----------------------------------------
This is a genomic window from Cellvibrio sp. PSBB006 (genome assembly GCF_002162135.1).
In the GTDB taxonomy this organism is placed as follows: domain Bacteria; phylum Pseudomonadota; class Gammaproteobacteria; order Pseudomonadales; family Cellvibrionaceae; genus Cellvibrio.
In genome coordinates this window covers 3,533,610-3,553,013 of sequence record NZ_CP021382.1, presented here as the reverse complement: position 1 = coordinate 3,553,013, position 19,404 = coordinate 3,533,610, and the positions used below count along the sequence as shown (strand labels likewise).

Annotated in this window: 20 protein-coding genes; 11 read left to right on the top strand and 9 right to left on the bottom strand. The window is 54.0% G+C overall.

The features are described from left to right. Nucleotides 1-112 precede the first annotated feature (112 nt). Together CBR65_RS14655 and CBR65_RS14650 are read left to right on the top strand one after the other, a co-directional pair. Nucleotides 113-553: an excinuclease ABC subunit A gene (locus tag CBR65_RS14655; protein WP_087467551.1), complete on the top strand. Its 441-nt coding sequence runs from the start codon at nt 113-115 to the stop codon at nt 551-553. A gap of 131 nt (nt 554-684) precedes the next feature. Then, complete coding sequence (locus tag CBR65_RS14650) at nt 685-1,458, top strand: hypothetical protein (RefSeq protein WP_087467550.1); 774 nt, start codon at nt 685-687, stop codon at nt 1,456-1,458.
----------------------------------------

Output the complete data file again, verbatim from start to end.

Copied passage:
This is a genomic window from Cellvibrio sp. PSBB006 (genome assembly GCF_002162135.1).
In the GTDB taxonomy this organism is placed as follows: domain Bacteria; phylum Pseudomonadota; class Gammaproteobacteria; order Pseudomonadales; family Cellvibrionaceae; genus Cellvibrio.
In genome coordinates this window covers 3,533,610-3,553,013 of sequence record NZ_CP021382.1, presented here as the reverse complement: position 1 = coordinate 3,553,013, position 19,404 = coordinate 3,533,610, and the positions used below count along the sequence as shown (strand labels likewise).

Annotated in this window: 20 protein-coding genes; 11 read left to right on the top strand and 9 right to left on the bottom strand. The window is 54.0% G+C overall.

The features are described from left to right. Nucleotides 1-112 precede the first annotated feature (112 nt). Together CBR65_RS14655 and CBR65_RS14650 are read left to right on the top strand one after the other, a co-directional pair. Nucleotides 113-553: an excinuclease ABC subunit A gene (locus tag CBR65_RS14655; protein WP_087467551.1), complete on the top strand. Its 441-nt coding sequence runs from the start codon at nt 113-115 to the stop codon at nt 551-553. A gap of 131 nt (nt 554-684) precedes the next feature. Then, complete coding sequence (locus tag CBR65_RS14650) at nt 685-1,458, top strand: hypothetical protein (RefSeq protein WP_087467550.1); 774 nt, start codon at nt 685-687, stop codon at nt 1,456-1,458.